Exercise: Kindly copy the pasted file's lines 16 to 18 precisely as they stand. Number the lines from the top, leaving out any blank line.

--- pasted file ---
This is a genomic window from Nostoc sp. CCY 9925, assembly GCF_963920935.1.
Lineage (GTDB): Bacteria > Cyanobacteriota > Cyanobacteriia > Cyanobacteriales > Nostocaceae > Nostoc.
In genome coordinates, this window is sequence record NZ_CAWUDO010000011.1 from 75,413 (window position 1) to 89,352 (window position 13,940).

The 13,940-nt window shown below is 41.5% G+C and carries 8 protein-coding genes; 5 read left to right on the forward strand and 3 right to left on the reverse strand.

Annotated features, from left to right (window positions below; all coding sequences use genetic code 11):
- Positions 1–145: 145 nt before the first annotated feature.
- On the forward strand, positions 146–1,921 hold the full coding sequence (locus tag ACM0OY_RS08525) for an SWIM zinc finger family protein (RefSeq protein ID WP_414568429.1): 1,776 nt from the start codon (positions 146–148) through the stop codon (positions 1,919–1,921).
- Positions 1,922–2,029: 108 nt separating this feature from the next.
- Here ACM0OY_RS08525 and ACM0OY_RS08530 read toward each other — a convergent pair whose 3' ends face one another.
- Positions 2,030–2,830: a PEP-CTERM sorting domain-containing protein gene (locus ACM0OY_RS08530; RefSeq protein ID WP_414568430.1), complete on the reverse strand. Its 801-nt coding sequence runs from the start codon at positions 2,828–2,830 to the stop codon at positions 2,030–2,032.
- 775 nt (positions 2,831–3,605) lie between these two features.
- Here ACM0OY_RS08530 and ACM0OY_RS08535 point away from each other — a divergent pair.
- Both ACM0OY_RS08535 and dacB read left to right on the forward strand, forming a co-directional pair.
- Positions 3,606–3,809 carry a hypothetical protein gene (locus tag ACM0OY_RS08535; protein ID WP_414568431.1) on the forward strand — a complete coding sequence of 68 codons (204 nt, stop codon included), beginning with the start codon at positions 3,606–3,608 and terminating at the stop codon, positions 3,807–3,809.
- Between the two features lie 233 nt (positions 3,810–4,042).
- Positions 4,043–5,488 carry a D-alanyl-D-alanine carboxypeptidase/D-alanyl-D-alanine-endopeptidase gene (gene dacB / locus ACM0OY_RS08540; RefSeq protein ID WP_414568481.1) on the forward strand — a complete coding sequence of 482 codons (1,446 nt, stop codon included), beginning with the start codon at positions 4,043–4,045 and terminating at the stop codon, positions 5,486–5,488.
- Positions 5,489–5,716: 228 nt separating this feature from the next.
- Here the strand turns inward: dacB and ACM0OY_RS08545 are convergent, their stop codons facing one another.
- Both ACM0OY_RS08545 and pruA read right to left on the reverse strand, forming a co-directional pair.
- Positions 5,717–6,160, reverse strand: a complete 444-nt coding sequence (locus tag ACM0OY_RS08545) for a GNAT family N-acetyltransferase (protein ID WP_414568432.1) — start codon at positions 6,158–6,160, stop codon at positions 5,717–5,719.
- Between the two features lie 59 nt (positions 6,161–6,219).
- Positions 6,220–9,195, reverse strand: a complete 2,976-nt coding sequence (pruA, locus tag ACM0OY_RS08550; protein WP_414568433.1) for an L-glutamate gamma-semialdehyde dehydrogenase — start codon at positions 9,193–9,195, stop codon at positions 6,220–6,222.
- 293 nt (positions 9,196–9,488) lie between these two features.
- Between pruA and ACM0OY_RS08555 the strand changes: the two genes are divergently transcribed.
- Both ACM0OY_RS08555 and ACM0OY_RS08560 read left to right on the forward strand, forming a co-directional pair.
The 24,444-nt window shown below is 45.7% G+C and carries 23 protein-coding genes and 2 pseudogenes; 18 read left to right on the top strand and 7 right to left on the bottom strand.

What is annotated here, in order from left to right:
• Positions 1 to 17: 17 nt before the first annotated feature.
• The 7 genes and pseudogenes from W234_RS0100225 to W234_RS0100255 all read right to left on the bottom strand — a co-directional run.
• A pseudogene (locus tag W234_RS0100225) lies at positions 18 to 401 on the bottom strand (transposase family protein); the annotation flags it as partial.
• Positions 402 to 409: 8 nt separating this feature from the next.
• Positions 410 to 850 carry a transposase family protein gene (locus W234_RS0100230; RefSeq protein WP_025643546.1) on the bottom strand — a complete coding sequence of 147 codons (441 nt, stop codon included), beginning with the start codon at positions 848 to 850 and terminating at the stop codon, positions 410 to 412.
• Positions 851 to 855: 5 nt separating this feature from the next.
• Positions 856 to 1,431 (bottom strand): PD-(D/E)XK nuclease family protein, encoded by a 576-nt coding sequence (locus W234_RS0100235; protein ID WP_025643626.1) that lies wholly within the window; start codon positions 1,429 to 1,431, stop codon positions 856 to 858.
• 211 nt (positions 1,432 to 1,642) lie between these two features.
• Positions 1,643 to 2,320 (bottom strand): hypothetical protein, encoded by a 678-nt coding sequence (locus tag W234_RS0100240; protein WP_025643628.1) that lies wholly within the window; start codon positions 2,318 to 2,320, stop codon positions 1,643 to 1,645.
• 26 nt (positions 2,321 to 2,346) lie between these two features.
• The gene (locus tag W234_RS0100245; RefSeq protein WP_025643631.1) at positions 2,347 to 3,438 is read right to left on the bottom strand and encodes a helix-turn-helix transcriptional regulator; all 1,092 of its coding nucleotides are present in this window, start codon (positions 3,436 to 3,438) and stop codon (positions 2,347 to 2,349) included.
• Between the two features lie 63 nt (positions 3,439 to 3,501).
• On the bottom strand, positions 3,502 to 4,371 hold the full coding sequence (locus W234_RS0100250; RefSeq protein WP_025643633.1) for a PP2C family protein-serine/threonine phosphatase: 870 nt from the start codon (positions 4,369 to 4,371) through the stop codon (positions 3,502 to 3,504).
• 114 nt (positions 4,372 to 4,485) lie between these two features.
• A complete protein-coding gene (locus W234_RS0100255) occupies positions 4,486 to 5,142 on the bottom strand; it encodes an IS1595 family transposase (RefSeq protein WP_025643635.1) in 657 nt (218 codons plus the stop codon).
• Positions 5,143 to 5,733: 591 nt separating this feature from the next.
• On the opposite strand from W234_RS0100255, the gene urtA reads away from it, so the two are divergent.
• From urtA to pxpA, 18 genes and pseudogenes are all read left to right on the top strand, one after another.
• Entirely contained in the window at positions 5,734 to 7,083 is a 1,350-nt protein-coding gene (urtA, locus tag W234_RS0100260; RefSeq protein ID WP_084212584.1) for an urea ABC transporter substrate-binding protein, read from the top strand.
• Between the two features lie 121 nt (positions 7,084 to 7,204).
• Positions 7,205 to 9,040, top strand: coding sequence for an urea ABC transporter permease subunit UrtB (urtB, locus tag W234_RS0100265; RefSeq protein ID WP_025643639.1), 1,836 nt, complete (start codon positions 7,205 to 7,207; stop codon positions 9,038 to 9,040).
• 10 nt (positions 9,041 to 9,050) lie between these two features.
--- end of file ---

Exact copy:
- Positions 4,043–5,488 carry a D-alanyl-D-alanine carboxypeptidase/D-alanyl-D-alanine-endopeptidase gene (gene dacB / locus ACM0OY_RS08540; RefSeq protein ID WP_414568481.1) on the forward strand — a complete coding sequence of 482 codons (1,446 nt, stop codon included), beginning with the start codon at positions 4,043–4,045 and terminating at the stop codon, positions 5,486–5,488.
- Positions 5,489–5,716: 228 nt separating this feature from the next.
- Here the strand turns inward: dacB and ACM0OY_RS08545 are convergent, their stop codons facing one another.